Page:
In a style that flows naturally through innocence and darkness, M. Robert Randolph tells a story reminiscent of Bridge to Terabithia. Children living with torments inside their homes that no one on the outside sees, they seek escape to an imaginary island, where Michael, the narrator hopes to become a superhero. Mr. Randolph's posted chapters take us into Michael's future where we discover he is an awkward high schooler who fits in no better now than he did as a kid. Perhaps even worse.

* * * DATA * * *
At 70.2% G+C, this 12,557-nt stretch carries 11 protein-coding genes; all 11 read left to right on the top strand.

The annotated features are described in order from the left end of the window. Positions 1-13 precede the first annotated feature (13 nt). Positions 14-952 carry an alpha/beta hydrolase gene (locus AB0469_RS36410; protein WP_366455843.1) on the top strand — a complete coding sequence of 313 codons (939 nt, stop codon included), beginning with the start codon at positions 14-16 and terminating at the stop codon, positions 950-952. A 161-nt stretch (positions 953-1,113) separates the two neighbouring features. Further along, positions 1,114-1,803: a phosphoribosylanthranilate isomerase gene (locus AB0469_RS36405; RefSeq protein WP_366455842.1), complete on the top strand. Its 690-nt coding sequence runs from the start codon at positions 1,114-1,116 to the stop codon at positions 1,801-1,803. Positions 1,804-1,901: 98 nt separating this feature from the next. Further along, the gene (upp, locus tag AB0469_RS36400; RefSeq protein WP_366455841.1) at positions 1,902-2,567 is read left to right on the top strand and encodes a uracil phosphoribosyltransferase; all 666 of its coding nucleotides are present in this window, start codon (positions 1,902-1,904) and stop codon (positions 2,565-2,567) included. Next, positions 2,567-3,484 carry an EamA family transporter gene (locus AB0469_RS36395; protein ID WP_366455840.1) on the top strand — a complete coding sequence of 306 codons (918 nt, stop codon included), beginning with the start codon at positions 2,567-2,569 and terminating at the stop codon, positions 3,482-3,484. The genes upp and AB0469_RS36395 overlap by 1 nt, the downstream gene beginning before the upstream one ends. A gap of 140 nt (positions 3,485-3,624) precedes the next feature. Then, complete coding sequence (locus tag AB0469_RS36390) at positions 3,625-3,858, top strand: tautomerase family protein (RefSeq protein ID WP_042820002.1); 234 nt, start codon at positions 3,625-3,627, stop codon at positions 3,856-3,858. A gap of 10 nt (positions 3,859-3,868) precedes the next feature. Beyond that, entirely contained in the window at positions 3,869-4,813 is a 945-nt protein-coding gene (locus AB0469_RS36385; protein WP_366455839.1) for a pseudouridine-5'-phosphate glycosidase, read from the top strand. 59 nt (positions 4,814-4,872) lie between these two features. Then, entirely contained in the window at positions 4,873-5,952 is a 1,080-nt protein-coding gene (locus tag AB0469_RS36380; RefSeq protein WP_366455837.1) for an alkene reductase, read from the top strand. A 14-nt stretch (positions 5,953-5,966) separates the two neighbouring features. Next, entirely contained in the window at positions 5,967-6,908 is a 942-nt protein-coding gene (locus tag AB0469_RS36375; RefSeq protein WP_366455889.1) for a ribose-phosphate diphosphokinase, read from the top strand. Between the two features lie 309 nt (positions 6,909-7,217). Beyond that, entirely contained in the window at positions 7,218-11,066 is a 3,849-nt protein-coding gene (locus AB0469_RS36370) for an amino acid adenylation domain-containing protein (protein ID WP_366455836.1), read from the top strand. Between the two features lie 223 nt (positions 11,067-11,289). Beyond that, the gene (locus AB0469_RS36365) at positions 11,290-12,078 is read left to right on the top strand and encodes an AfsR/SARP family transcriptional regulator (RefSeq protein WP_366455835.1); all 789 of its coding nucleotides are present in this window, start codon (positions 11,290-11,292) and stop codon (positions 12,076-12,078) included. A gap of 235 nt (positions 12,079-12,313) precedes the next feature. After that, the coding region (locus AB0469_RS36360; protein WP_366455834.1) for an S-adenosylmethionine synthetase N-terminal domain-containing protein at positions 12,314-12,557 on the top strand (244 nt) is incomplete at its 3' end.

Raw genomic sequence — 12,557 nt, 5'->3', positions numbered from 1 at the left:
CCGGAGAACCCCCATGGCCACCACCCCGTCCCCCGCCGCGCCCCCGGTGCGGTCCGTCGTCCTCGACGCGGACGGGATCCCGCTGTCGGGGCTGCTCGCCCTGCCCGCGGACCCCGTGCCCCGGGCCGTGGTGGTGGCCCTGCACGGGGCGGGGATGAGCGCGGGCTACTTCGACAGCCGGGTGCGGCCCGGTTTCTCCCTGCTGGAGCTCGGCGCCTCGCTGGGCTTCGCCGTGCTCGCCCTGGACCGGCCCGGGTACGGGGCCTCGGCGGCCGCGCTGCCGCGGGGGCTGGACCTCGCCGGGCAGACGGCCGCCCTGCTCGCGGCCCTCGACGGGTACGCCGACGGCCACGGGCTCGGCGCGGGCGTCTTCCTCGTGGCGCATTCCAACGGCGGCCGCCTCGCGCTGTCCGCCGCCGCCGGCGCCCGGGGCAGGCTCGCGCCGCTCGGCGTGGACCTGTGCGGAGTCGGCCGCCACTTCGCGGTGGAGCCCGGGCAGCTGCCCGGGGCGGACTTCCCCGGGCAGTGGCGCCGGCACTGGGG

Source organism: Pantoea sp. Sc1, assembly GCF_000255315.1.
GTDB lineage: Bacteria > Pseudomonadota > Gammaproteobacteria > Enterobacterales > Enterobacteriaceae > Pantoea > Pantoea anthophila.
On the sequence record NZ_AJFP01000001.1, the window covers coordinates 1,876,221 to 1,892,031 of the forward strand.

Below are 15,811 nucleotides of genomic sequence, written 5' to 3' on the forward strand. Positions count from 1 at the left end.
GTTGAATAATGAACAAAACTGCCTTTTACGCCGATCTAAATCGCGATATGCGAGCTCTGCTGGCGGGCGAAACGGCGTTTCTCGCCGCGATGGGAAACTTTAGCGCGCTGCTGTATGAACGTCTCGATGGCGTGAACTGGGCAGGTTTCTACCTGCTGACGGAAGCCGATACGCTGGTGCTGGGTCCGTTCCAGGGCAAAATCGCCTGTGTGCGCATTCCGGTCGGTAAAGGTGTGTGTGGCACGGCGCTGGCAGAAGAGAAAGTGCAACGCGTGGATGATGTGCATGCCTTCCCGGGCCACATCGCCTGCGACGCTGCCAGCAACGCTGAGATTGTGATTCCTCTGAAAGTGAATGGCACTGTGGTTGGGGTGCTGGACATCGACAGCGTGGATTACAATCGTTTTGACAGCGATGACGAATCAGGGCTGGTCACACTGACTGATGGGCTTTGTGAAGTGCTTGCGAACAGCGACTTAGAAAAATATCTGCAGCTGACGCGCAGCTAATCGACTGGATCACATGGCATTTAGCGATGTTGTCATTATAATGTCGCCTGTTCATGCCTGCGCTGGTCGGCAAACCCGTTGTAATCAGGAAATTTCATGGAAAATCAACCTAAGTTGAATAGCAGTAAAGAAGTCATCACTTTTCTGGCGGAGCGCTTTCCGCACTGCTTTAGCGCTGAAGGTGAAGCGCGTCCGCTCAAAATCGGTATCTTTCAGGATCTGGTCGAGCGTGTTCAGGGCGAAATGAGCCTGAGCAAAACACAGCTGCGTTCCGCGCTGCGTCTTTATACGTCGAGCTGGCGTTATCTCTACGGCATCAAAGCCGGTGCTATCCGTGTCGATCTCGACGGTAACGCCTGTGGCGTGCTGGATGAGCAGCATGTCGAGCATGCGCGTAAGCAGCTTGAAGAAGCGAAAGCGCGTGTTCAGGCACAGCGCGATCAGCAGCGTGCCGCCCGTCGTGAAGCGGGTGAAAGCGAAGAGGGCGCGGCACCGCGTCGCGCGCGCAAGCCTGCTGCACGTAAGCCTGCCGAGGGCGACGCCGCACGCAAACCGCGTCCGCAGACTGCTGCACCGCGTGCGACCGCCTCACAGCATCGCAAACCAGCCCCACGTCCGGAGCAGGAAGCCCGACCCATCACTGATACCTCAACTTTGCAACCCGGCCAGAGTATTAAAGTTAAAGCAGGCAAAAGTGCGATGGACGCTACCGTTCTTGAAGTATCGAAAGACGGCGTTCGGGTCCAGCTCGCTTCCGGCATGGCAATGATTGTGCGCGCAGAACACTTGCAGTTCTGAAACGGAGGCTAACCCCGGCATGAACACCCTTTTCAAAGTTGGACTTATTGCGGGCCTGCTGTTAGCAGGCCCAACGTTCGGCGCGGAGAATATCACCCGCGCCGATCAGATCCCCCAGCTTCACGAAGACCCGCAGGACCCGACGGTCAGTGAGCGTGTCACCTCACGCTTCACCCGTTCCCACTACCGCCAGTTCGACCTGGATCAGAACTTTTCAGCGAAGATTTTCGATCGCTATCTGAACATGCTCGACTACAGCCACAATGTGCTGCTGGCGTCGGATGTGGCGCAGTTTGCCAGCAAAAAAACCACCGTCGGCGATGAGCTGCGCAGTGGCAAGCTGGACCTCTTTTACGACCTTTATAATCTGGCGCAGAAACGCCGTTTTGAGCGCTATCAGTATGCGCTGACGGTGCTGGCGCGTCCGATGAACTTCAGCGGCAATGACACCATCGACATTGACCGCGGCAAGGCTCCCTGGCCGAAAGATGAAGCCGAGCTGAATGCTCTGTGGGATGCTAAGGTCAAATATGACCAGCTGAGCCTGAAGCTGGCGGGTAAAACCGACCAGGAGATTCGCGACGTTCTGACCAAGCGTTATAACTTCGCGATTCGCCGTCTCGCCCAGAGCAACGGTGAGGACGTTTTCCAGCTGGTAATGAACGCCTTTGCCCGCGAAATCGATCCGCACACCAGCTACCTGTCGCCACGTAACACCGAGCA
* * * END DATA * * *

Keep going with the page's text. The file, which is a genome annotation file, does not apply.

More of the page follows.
Challenges that might be mental illness or abuse are suggested in symbols represented by the real and fantastical trappings of Michael's past, present, and imagination.
I'm intrigued. I hope you'll help bring [The Dark Mountain] to publication so we can see how it all turns out. It's a story that might well provide encouragement and courage to children and adolescents whose lives are not as sunny as children deserve their lives to be.